At the close of the '80s cult classic Repo Man, the reaction of the studio's publicity director was a horrified "I hope they don't show this in Russia." After the completion of MTV's latest halftime show, the reaction of anyone who loves America is a horrified "I hope they don't show this in the Middle East."
There are two problems with the analogy above. First, the halftime show was broadcast throughout the Middle East on digital satellite by METV, which is "committed to bringing the Gospel message of hope and peace to the troubled [region]" through "wholesome family entertainment." Second, Repo Man is a scabrous satire of American culture, while the Super Bowl is supposed to be a celebration of it.
Back in 1984, during the Cold War, the U.S. worried about giving credence to the Soviet assertion that America was "decadent." A generation later, the Cold War is a fading memory, but the War on Terror ensures that the global battle for "hearts and minds" continues. If MTV's extravaganza is any evidence, the America of 2004 is proudly decadent.
The primary meaning of "decadence" is a decline in standards. This was demonstrated on Super Bowl Sunday not so much by the "wardrobe malfunction" that led to the exposure of the collapsed soufflé that is Janet Jackson's right breast, nor even by everyone responsible for this stunt lying about it afterwards, but, crucially, by the postmodern winks that accompanied the lies.
MTV WAS SHOCKED -- SHOCKED! So was CBS. So was Viacom, which owns MTV and CBS. So was the NFL. That's their story, and they're clinging to it. Never mind that MTV promised "shocking moments" and then delivered on the promise. What did the NFL imagine it was getting? MTV is the network that televised the Madonna-Britney Spears kiss and then attempted to top that with Christina Aguilera stripping down from a nun's habit. Justin Timberlake is the young fellow who dry-humped Kylie Minogue onstage at the Brit Awards.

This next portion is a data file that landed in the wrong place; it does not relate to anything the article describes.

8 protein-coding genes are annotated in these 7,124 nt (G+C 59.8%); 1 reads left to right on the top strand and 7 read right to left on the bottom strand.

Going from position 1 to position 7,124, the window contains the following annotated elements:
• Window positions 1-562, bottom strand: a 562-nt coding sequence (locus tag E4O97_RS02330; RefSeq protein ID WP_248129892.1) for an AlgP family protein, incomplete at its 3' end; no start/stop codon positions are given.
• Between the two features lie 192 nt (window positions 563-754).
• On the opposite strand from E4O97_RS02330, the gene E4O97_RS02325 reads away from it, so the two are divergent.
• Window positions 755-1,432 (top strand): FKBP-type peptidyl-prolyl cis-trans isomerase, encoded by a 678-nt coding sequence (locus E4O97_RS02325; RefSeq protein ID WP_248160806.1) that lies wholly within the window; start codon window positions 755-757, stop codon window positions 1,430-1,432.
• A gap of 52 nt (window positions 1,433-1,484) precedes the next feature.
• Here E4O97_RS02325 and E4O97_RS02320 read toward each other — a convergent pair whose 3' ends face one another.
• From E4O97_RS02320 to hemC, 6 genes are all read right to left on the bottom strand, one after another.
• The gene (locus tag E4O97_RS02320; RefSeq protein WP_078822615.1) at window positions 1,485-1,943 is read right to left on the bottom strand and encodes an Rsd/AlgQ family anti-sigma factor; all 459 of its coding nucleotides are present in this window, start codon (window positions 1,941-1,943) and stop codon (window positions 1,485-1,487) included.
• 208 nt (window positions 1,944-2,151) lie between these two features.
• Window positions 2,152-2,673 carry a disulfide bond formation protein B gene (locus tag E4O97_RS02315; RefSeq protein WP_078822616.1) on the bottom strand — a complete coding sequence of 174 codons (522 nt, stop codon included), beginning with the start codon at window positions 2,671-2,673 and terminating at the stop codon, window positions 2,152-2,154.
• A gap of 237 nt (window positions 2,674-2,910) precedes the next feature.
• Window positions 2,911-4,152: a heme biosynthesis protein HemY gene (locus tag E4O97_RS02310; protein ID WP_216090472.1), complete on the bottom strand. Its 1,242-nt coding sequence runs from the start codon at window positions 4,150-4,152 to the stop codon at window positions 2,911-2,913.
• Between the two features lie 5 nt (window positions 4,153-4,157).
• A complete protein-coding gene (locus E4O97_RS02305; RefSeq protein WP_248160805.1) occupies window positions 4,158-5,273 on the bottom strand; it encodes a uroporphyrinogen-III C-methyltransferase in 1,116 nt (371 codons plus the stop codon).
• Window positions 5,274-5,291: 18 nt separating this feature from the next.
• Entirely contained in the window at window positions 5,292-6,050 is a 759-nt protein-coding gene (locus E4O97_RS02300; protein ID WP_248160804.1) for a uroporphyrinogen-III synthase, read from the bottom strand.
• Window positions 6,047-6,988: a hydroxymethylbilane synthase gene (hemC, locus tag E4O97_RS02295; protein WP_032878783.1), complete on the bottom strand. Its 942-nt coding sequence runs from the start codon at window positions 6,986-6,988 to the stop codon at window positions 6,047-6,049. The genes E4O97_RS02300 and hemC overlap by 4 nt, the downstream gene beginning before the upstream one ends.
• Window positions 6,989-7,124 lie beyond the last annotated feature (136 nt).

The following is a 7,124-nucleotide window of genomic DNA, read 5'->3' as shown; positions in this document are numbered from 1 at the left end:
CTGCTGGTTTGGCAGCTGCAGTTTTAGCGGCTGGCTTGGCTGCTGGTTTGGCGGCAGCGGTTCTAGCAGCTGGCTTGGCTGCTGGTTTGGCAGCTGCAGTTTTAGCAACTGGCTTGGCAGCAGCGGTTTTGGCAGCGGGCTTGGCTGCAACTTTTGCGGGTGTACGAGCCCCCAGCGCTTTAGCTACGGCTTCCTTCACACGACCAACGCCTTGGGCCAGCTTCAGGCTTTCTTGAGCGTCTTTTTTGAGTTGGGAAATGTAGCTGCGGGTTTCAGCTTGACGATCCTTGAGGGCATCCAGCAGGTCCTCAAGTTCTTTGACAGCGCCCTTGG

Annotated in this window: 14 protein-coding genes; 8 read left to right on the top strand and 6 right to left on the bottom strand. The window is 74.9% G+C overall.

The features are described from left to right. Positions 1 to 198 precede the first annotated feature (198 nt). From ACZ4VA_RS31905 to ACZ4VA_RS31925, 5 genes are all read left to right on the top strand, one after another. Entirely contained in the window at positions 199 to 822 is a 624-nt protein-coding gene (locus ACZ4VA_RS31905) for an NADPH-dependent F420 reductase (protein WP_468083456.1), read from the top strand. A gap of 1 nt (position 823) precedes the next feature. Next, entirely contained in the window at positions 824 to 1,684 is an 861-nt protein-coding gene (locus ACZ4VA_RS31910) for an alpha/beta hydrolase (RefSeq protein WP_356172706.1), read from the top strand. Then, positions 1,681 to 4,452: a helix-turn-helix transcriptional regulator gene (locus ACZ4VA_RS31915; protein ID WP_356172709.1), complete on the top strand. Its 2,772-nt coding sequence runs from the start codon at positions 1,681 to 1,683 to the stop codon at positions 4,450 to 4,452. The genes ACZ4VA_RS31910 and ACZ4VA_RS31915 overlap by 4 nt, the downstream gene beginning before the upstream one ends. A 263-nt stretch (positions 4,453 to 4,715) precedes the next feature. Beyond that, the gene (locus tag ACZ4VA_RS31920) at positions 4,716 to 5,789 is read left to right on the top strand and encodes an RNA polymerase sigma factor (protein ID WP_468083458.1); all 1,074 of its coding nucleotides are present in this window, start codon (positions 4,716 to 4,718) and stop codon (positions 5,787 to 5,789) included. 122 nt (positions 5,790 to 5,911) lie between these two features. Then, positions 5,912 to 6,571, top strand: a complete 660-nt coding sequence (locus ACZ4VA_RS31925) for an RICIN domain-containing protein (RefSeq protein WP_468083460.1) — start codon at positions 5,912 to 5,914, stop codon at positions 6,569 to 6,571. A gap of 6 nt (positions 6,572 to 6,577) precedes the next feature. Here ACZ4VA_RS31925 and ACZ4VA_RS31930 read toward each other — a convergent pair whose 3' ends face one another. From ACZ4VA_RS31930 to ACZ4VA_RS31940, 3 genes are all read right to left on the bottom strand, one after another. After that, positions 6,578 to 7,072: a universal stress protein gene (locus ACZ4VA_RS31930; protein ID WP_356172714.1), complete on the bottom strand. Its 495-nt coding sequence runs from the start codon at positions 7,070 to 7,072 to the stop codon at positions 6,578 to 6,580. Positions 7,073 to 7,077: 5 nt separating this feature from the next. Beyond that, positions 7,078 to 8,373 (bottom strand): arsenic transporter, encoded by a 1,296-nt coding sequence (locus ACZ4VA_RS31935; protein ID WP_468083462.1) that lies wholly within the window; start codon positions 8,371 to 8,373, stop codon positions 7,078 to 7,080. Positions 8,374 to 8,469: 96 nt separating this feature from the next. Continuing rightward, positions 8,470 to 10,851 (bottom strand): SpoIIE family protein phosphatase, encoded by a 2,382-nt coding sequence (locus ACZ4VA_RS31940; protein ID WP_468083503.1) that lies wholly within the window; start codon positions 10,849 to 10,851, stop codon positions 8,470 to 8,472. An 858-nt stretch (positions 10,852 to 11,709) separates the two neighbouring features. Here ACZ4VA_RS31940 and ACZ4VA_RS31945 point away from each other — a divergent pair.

And Janet Jackson's career is a prolonged attempt to prove she is no longer Jacko's kid sister, nor the apple-cheeked goody-goody we watched grow up on Good Times, Diff'rent Strokes, and Fame, but rather as "nasty" as she wants to be. Janet has a new album out this spring and is obviously not going to be shown up by youngsters.
"Wardrobe malfunction," indeed! That's as po-mo delicious as "I did not inhale."
A decline in standards also explains the decision to allow the egregious Kid Rock to traduce Old Glory like some cheap schmatta, as well as allowing to P. Diddy and Nelly to perpetuate the Stepin Fetchit stereotypes one hoped had died with Jim Crow.
BUT THE SECONDARY, MORE popular, meaning of "decadence" has to do with moral or cultural deterioration. The word is often prefixed with the intensifier "Weimar," referring to the republic and the rout it engendered in Germany after the First World War. And Weimar is certainly the word that comes to mind after Janet Jackson's choreographed tribute to Cabaret.
There we had La Jackson, kitted out in a greatcoat that would have made Joseph Goebbels blush with envy, striking "Rhythm Nation" fascist poses, while at her feet lolled lovelies attired in corsets, stockings and Sally Bowles bowlers pretending Sapphic ennui. How droll!
We are all heartily sick (and rightly so) of the "Bush = Hitler" idea that so exercises the Hollywood Left. So what are we to make of the spectacle of Hollywood conjuring the Zeitgeist of 1920s Berlin during America's most-watched television event? Do they think Cabaret has a happy ending?
Janet Jackson has for years professed a wholly unconvincing penchant for S&M, but could it be true that Hollywood's darkest perversion is a secret longing for discipline of the strictest and nastiest kind imaginable? Hey, say what you like about those Nazis, they certainly had style.
Life may be a cabaret, old chum, but this is one show that can't go on much longer.